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Monday
Oct232017

STRONGER Protections May Be Answer to Drug Patent Trolls

When Congress addressed patent reform earlier this decade, their attempt to stop “patent trolls” culminated in a law that the National Center’s Jeff Stier says ended up being “a solution in search of a problem.”  As a result, there are now patents at an increased risk of being trolled unless Congress revisits and fixes the problem.

In a new commentary published by The Hill, “Medical Innovation Shouldn’t Cause Pioneers to Jump Through Hoops,” Stier – the director of the National Center’s Risk Analysis Division – and Hoover Institution Fellow Henry I. Miller point out that efforts to protect our nation’s inventors turned the patent process into a “legal chess game” where some very dubious moves are now being made.

An important issue, patent protection goes back to the America’s founding when it was included in the Constitution.

 

Patent reform was passed in 2011 to stop business interests from using their purchase of similar patents to target and wage legal warfare on more successful innovators.  The America Invents Act (AIA) ended up being written in a way that promotes trolling when it comes to patents involving prescription drugs.  As Stier and Miller note:

The AIA was intended to stymie patent trolls that bought up patents they never intended to use.  Hedge funds, individuals and companies purchased patents not with the intent to protect their manufacture of innovative products, but to sue innovators who had their own, similar patents.  Stopping this practice was a laudable goal that made sense for technology like software code and cell phone hardware. 

However, it was never intended to be applied to pharmaceutical innovation, where the so-called “Hatch-Waxman” law, which created a pathway for generic drugs, had already effectively balanced the interests of brand-name and generic drug manufacturers.

 

How bad have things gotten?  One drug maker is trying to protect a patent in what might be called a sweetheart deal so it can avoid the pitfalls of the AIA.  Allergan, the company that created the dry-eye drug Restasis, transferred its patents related to the drug to a group of Native Americans rather than face the challenge created by the AIA:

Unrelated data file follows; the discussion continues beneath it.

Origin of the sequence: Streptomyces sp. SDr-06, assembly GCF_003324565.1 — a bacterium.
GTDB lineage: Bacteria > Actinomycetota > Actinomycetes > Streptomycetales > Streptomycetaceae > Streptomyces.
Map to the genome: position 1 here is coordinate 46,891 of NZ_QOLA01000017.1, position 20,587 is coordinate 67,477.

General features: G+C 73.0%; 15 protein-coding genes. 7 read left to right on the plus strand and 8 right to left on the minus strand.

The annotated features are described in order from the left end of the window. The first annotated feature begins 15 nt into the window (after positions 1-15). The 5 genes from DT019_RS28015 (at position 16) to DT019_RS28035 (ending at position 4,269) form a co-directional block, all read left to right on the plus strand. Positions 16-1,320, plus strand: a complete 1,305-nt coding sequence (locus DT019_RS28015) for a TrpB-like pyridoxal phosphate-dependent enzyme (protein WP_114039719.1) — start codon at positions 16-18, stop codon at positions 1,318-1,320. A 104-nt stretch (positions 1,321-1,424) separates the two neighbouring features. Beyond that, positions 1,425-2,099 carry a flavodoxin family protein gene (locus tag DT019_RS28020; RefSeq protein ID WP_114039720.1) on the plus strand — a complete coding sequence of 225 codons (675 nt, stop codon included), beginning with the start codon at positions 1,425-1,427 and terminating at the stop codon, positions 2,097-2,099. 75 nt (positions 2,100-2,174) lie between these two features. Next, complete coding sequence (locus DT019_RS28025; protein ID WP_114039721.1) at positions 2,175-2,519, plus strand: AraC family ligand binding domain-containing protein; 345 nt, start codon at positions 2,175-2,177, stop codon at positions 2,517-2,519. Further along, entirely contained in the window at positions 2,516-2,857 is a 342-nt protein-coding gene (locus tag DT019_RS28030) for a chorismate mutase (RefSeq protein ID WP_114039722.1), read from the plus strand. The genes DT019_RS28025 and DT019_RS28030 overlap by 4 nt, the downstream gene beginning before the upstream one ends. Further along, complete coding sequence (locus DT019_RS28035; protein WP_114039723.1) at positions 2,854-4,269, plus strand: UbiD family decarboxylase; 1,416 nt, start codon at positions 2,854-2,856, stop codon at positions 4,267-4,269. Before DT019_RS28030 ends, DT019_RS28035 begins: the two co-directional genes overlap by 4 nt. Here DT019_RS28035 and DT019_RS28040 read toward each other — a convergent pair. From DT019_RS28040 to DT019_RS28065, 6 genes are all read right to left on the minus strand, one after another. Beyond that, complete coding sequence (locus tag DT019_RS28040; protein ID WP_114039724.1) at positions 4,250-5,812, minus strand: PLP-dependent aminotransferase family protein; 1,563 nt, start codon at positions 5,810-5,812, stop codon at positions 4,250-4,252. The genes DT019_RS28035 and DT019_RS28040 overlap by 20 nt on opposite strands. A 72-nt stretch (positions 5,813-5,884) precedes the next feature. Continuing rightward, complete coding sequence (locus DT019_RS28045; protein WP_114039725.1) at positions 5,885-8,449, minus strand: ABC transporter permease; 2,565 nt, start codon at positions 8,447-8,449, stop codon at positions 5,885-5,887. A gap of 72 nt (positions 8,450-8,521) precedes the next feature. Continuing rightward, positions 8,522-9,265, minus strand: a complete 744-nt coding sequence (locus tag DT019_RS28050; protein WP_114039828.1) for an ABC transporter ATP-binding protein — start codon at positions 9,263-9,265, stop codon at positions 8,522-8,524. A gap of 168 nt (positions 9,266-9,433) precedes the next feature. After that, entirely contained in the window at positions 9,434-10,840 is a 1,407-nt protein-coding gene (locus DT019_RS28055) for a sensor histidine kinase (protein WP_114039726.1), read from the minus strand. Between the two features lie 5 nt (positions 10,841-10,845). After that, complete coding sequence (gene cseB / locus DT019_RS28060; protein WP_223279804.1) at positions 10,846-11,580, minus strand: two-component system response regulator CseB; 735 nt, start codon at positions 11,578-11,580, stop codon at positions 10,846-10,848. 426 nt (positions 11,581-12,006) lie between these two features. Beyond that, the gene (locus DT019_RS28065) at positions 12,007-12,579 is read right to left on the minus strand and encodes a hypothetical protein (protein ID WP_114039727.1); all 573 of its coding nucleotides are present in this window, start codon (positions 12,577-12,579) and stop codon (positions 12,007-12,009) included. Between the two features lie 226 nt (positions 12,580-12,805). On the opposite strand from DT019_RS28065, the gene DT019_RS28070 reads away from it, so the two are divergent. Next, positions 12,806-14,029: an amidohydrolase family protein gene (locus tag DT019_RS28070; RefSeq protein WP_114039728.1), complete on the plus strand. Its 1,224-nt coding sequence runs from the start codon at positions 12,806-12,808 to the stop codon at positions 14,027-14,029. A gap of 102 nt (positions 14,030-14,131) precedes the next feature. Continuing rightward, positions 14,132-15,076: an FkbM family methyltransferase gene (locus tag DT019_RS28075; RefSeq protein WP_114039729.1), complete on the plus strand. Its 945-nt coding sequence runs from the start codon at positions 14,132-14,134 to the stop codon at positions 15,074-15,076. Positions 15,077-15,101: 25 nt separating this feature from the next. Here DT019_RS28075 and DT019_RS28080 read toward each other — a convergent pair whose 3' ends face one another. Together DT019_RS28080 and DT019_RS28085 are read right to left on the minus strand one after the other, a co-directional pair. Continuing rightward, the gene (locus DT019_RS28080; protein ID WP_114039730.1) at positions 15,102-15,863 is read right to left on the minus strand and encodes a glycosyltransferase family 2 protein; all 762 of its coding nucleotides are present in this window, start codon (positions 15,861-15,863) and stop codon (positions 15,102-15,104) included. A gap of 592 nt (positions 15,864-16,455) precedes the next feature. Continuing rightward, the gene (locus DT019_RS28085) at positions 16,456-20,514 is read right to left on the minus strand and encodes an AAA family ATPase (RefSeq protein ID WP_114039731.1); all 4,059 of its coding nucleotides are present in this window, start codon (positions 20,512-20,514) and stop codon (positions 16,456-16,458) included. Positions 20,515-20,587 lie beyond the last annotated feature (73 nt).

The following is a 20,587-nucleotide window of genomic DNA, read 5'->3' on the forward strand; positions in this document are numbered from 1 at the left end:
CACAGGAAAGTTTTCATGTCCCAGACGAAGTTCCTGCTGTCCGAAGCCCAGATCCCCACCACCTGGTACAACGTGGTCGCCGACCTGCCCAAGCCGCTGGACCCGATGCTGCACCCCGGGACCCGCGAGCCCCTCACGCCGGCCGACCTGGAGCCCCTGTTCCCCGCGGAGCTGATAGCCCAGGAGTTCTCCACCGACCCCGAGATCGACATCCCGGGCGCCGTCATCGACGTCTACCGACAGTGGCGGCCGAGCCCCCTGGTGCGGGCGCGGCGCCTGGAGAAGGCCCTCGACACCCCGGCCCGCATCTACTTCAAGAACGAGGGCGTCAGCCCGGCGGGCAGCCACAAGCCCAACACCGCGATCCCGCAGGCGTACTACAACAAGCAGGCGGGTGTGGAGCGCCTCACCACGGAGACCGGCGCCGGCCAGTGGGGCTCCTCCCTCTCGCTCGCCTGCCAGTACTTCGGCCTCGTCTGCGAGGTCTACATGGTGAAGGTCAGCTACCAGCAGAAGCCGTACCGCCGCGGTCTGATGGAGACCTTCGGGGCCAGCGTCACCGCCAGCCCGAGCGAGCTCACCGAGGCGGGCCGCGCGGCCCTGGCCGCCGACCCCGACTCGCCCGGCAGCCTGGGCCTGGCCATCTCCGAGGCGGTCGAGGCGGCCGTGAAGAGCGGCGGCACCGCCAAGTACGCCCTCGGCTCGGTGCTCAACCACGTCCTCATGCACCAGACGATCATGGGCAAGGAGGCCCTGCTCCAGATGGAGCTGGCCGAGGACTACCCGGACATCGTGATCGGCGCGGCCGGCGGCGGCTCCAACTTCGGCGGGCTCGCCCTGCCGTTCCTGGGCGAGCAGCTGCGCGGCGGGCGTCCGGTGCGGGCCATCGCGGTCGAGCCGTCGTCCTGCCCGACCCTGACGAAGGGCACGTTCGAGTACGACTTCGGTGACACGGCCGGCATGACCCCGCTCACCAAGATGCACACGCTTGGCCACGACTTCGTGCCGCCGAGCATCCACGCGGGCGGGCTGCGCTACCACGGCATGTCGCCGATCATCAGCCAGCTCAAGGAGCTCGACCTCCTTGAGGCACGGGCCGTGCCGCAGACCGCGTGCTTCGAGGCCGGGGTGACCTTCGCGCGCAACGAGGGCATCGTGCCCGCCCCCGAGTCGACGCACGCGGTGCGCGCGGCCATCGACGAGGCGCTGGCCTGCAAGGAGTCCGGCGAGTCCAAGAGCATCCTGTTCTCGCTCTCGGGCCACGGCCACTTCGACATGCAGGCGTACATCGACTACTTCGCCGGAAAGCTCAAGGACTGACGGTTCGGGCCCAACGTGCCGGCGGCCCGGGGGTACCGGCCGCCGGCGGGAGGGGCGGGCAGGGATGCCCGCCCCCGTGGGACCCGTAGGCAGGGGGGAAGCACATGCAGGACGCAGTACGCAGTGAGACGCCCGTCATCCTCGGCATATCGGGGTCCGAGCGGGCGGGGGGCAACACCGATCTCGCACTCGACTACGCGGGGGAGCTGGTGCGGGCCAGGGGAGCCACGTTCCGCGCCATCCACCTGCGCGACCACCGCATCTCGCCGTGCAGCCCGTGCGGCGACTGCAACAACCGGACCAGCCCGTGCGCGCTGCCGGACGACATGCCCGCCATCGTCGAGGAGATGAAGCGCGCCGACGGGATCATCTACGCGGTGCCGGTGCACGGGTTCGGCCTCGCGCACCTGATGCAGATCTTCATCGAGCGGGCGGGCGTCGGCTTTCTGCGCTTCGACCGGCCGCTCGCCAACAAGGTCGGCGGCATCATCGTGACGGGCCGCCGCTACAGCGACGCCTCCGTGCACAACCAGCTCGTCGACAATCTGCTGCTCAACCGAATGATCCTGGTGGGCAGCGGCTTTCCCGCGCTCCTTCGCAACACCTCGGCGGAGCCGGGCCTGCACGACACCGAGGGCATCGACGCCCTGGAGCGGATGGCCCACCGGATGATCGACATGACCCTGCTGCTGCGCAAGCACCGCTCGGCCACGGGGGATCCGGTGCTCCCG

In a move that could bring tears to the eyes of even the most jaded lawyers, Allergan last month transferred the Restasis patents to New York’s Saint Regis Mohawk Tribe, whose sovereign immunity shields it from patent litigation.  The tribe was remunerated up-front and with the prospect of future royalties, and promptly leased the patents back to Allergan.

If the tactic is successful, analysts expect pharmaceutical giants Eli Lilly and Pfizer to follow suit.

Allergan recently lost a court challenge to protect its Restasis patents, so this tactic is more important than ever for them without a change to the current interpretation of the AIA.  As Stier and Miller wrote:

The key problem is that the 2011 law which sought to make it easier to challenge dubious patents also made it easier to challenge valid ones.  Ironically, in an effort to prevent trolling, the 2011 law created a group of reverse-patent trolls: generic drug makers seeking to undermine legitimate patents already subject to adjudication by the courts.  

Is there a solution?  Stier and Miller point to the Support Technology and Research for Our Nation’s Growth and Economic Resilience (STRONGER) Act that’s currently under consideration in the U.S. Senate.  It would require challengers to provide “clear and convincing evidence” of their case, restoring the traditional burden of proof standard upset by the AIA when it came to the relationship between innovative drug makers and those manufacturing generic alternatives.

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